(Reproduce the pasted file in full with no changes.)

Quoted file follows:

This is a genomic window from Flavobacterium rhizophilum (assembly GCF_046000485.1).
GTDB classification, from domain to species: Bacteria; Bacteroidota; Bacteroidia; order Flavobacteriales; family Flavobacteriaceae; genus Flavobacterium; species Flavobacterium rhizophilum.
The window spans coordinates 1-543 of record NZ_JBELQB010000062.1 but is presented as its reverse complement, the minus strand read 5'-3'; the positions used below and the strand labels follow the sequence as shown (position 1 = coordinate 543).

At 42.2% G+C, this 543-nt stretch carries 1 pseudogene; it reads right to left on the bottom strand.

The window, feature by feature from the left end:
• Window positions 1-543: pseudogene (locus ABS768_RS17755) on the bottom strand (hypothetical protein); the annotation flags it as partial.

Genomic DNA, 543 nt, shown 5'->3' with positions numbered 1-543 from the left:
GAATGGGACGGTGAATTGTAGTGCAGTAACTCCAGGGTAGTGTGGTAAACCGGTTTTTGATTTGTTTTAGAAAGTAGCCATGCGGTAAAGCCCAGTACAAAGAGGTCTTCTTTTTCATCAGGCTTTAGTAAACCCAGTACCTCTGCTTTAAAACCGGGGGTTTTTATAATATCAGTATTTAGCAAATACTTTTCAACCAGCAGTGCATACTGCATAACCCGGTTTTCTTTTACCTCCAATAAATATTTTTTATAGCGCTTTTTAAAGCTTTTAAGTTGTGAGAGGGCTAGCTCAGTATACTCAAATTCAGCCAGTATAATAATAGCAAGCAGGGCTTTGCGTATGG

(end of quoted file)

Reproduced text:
This is a genomic window from Flavobacterium rhizophilum (assembly GCF_046000485.1).
GTDB classification, from domain to species: Bacteria; Bacteroidota; Bacteroidia; order Flavobacteriales; family Flavobacteriaceae; genus Flavobacterium; species Flavobacterium rhizophilum.
The window spans coordinates 1-543 of record NZ_JBELQB010000062.1 but is presented as its reverse complement, the minus strand read 5'-3'; the positions used below and the strand labels follow the sequence as shown (position 1 = coordinate 543).

At 42.2% G+C, this 543-nt stretch carries 1 pseudogene; it reads right to left on the bottom strand.

The window, feature by feature from the left end:
• Window positions 1-543: pseudogene (locus ABS768_RS17755) on the bottom strand (hypothetical protein); the annotation flags it as partial.

Genomic DNA, 543 nt, shown 5'->3' with positions numbered 1-543 from the left:
GAATGGGACGGTGAATTGTAGTGCAGTAACTCCAGGGTAGTGTGGTAAACCGGTTTTTGATTTGTTTTAGAAAGTAGCCATGCGGTAAAGCCCAGTACAAAGAGGTCTTCTTTTTCATCAGGCTTTAGTAAACCCAGTACCTCTGCTTTAAAACCGGGGGTTTTTATAATATCAGTATTTAGCAAATACTTTTCAACCAGCAGTGCATACTGCATAACCCGGTTTTCTTTTACCTCCAATAAATATTTTTTATAGCGCTTTTTAAAGCTTTTAAGTTGTGAGAGGGCTAGCTCAGTATACTCAAATTCAGCCAGTATAATAATAGCAAGCAGGGCTTTGCGTATGG